New concept for rocket thruster exploits the mechanism behind solar flares

Science Daily  January 28, 2021 Current plasma thrusters that use electric fields to propel the particles can only produce low specific impulse. The device proposed by researchers at Princeton Plasma Physics Laboratory would apply magnetic fields to cause particles of plasma to shoot out of a rocket and propel the craft forward. The particles are accelerated using magnetic reconnection which also occurs in tokamaks. They showed that the new plasma thruster concept can generate exhaust with velocities of hundreds of kilometers per second, 10 times faster than those of other thrusters. According to the researchers the new concept provides the […]

The first steps toward a quantum brain

EurekAlert  February 1, 2021 The quest to implement machine learning algorithms in hardware has focused on combining various materials to create device functionality. This approach limits functionality, efficiency, complicates scaling and on-chip learning. Researchers in the Netherlands created an atomic spin system that emulates a Boltzmann machine directly in the orbital dynamics of one well-defined material system. They fabricated the prerequisite tunable multi-well energy landscape by gating patterned atomic ensembles using scanning tunneling microscopy. The anisotropic behaviour of black phosphorus, provided plasticity with multi-valued and interlinking synapses that led to tunable probability distributions. They observed an autonomous reorganization of the […]

Iceland Genetically Sequences Every COVID-19 Case in World-Leading Strategy

Science Alert  January 17, 2021 Researchers at the biopharma group deCODE Genetics’ laboratory in Iceland have analyzed all the around 6,000 COVID-19 cases reported in Iceland making it the world leader in COVID sequencing. They have identified 463 separate variants – which scientists call haplotypes. Authorities have used the sequencing information to decide on precise, targeted measures to curb the spread of the virus. South African variant has not been detected in Iceland, 41 people have been identified as carriers of the British variant. If there are differences between viruses with the various pattern mutations, they are not obvious. While […]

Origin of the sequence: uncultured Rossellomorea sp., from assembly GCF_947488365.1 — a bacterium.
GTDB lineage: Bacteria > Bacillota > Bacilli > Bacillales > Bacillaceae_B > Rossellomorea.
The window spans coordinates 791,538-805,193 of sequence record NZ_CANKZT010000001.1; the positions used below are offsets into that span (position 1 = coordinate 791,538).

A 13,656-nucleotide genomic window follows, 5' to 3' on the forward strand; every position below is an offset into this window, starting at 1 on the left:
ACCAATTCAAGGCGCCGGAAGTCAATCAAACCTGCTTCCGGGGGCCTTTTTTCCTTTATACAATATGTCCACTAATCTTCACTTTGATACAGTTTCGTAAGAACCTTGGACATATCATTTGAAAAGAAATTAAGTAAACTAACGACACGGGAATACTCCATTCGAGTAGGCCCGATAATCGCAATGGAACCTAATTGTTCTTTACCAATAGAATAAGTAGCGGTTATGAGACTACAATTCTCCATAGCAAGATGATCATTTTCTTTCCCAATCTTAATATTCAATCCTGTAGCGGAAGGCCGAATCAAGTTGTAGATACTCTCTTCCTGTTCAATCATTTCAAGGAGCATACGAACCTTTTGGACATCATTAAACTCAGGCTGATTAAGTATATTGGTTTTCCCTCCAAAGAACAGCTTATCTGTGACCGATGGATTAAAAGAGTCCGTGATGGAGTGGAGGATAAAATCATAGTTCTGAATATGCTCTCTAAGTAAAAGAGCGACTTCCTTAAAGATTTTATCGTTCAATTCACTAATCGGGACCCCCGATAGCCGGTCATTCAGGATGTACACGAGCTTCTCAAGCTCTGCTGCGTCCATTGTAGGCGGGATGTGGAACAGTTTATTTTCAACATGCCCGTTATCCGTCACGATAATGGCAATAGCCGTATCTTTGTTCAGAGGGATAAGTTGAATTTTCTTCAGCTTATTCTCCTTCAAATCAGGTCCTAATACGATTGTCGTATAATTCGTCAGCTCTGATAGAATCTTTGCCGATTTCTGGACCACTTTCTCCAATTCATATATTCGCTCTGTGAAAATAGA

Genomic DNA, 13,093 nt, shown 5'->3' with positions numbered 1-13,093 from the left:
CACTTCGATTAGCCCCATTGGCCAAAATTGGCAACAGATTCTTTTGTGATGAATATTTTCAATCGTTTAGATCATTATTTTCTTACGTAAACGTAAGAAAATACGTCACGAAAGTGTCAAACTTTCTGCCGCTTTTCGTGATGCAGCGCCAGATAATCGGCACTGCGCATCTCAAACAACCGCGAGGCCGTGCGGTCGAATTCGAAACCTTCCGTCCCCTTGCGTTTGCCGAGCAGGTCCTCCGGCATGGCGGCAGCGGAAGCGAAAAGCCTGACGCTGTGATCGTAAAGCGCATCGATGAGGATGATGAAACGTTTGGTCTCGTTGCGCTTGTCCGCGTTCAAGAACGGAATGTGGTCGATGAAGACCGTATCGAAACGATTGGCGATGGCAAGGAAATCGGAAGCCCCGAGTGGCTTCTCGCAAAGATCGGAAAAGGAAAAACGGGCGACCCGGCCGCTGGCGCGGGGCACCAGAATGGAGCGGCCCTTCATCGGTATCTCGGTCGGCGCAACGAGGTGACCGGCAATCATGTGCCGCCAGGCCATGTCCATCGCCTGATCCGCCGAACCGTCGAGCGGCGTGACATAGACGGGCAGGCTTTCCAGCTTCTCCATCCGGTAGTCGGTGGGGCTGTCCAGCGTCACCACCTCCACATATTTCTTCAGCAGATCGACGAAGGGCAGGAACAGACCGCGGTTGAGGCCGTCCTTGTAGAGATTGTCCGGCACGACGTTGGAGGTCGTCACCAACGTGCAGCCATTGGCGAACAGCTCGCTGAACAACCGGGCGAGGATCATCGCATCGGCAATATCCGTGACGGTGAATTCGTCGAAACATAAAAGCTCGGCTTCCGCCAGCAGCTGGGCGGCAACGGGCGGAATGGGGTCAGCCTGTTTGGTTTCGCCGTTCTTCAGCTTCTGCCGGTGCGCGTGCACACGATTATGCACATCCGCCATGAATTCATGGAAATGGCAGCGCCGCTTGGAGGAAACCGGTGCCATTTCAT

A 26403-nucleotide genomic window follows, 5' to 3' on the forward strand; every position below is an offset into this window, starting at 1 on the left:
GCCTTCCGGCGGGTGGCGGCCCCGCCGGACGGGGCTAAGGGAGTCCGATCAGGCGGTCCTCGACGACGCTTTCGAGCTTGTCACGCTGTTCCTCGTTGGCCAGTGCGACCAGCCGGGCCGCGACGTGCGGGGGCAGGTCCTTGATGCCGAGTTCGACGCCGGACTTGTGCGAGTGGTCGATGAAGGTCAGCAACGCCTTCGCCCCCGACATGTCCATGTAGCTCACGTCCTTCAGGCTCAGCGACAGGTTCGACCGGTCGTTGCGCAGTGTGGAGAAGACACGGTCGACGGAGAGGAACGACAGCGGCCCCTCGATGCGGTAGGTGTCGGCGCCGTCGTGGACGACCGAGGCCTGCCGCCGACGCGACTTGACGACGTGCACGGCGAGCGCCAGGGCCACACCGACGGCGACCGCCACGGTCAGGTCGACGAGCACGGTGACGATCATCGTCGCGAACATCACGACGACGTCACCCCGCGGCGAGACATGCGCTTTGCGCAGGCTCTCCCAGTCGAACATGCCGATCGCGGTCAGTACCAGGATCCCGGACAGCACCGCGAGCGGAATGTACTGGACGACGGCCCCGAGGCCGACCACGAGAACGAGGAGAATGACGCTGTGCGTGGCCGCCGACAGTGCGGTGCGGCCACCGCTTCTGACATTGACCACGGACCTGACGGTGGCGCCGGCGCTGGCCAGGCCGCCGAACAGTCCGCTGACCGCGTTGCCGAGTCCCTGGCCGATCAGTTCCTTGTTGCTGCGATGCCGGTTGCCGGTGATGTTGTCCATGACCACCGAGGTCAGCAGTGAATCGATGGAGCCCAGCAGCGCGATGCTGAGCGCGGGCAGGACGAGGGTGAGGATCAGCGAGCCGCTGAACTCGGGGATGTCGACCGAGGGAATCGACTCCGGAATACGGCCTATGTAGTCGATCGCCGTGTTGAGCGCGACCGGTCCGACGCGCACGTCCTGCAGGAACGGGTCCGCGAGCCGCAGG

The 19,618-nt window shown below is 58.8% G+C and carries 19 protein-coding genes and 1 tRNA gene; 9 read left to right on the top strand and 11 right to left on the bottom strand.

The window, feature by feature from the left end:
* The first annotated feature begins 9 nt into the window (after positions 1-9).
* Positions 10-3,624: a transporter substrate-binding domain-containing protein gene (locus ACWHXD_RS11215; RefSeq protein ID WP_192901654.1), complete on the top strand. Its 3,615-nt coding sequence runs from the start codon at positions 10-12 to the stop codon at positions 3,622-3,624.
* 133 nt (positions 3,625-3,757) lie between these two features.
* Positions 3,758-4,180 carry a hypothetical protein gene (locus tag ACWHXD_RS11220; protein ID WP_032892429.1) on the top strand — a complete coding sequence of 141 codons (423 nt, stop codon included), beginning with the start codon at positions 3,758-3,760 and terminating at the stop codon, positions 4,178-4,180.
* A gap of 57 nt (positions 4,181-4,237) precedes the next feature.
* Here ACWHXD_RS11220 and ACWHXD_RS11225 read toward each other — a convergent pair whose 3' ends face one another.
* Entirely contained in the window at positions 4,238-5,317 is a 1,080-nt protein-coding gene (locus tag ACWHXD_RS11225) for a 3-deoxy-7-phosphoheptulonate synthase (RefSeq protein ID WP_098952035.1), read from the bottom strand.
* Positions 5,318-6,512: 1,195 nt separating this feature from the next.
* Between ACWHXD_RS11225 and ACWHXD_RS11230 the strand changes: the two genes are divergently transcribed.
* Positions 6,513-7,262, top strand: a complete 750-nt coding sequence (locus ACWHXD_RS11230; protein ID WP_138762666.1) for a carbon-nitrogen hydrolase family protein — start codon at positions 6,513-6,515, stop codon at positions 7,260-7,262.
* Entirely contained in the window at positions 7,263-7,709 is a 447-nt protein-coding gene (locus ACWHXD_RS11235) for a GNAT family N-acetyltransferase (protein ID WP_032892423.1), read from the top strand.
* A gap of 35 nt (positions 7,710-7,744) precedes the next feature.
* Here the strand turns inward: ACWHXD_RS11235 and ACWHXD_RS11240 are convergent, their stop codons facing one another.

Scientists in Japan Just Found a Detailed Record of Earth’s Last Magnetic Switcharoo

Science Alert  October 31, 2020 Every 200,000 to 300,000 years, Earth’s magnetic poles reverse. The last reversal was unusual because for some reason, the poles have remained oriented the way they are now for about three-quarters of a million years. Researchers in Japan collected new samples and conducted paleo- and rock-magnetic analyses of samples from the Chiba composite section which is considered to contain the most detailed marine sedimentary record of the Matuyama-Brunhes geomagnetic reversal. It provides the most reliable chronostratigraphic framework of the time period around the Brunhes-Matuyama reversal. According to their study it took about 20,000 years, including […]

Sensor with 100,000 times higher sensitivity could bolster thermal imaging

EurekAlert  October 1, 2020 To improve thermal imaging an international team of researchers (USA – Harvard University, industry, MIT, South Korea, Spain, Japan) has developed a microwave bolometer that it is capable of detecting a single microwave photon. The graphene bolometer sensor detects electromagnetic radiation by measuring the temperature rise as the photons are absorbed into the sensor. Graphene is incorporated in the microwave antenna. A key innovation in this advancement is to measure the temperature rise by superconducting Josephson junction while maintaining a high microwave radiation coupling into the graphene through an antenna. The research has found a new […]